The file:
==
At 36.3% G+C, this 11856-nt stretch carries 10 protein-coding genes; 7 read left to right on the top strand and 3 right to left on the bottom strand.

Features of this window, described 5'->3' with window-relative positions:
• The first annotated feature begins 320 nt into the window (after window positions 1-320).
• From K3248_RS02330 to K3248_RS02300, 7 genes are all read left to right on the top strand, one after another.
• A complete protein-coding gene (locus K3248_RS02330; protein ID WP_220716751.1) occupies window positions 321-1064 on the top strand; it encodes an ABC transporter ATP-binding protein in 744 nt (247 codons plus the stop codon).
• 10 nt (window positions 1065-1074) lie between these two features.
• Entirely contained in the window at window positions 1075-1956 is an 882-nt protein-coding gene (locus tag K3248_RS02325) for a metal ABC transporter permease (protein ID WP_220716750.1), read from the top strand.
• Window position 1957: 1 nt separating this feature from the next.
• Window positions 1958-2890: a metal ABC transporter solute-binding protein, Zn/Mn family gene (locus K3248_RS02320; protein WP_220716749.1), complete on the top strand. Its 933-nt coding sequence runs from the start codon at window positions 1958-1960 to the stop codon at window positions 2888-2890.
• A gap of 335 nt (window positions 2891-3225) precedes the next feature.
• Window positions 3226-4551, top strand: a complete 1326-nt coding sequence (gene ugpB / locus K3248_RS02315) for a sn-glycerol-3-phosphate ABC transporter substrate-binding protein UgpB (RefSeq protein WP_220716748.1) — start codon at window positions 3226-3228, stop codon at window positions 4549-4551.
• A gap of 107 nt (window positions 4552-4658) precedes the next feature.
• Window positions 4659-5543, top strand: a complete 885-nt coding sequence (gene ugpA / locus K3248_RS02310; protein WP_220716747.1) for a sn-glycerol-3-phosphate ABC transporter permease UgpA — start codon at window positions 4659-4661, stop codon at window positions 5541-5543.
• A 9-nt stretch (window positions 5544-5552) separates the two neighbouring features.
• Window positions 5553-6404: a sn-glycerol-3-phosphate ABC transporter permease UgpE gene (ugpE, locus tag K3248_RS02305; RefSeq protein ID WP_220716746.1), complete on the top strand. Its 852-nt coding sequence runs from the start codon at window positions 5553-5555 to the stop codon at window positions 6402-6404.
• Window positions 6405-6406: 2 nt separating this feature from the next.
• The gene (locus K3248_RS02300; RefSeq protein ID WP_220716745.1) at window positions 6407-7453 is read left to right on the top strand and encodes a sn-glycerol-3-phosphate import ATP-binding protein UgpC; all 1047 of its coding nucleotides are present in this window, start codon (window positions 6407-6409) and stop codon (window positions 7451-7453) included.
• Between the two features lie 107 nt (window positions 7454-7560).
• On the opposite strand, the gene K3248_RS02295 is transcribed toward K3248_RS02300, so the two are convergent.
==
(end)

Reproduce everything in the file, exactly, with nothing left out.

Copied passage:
At 36.3% G+C, this 11856-nt stretch carries 10 protein-coding genes; 7 read left to right on the top strand and 3 right to left on the bottom strand.

Features of this window, described 5'->3' with window-relative positions:
• The first annotated feature begins 320 nt into the window (after window positions 1-320).
• From K3248_RS02330 to K3248_RS02300, 7 genes are all read left to right on the top strand, one after another.
• A complete protein-coding gene (locus K3248_RS02330; protein ID WP_220716751.1) occupies window positions 321-1064 on the top strand; it encodes an ABC transporter ATP-binding protein in 744 nt (247 codons plus the stop codon).
• 10 nt (window positions 1065-1074) lie between these two features.
• Entirely contained in the window at window positions 1075-1956 is an 882-nt protein-coding gene (locus tag K3248_RS02325) for a metal ABC transporter permease (protein ID WP_220716750.1), read from the top strand.
• Window position 1957: 1 nt separating this feature from the next.
• Window positions 1958-2890: a metal ABC transporter solute-binding protein, Zn/Mn family gene (locus K3248_RS02320; protein WP_220716749.1), complete on the top strand. Its 933-nt coding sequence runs from the start codon at window positions 1958-1960 to the stop codon at window positions 2888-2890.
• A gap of 335 nt (window positions 2891-3225) precedes the next feature.
• Window positions 3226-4551, top strand: a complete 1326-nt coding sequence (gene ugpB / locus K3248_RS02315) for a sn-glycerol-3-phosphate ABC transporter substrate-binding protein UgpB (RefSeq protein WP_220716748.1) — start codon at window positions 3226-3228, stop codon at window positions 4549-4551.
• A gap of 107 nt (window positions 4552-4658) precedes the next feature.
• Window positions 4659-5543, top strand: a complete 885-nt coding sequence (gene ugpA / locus K3248_RS02310; protein WP_220716747.1) for a sn-glycerol-3-phosphate ABC transporter permease UgpA — start codon at window positions 4659-4661, stop codon at window positions 5541-5543.
• A 9-nt stretch (window positions 5544-5552) separates the two neighbouring features.
• Window positions 5553-6404: a sn-glycerol-3-phosphate ABC transporter permease UgpE gene (ugpE, locus tag K3248_RS02305; RefSeq protein ID WP_220716746.1), complete on the top strand. Its 852-nt coding sequence runs from the start codon at window positions 5553-5555 to the stop codon at window positions 6402-6404.
• Window positions 6405-6406: 2 nt separating this feature from the next.
• The gene (locus K3248_RS02300; RefSeq protein ID WP_220716745.1) at window positions 6407-7453 is read left to right on the top strand and encodes a sn-glycerol-3-phosphate import ATP-binding protein UgpC; all 1047 of its coding nucleotides are present in this window, start codon (window positions 6407-6409) and stop codon (window positions 7451-7453) included.
• Between the two features lie 107 nt (window positions 7454-7560).
• On the opposite strand, the gene K3248_RS02295 is transcribed toward K3248_RS02300, so the two are convergent.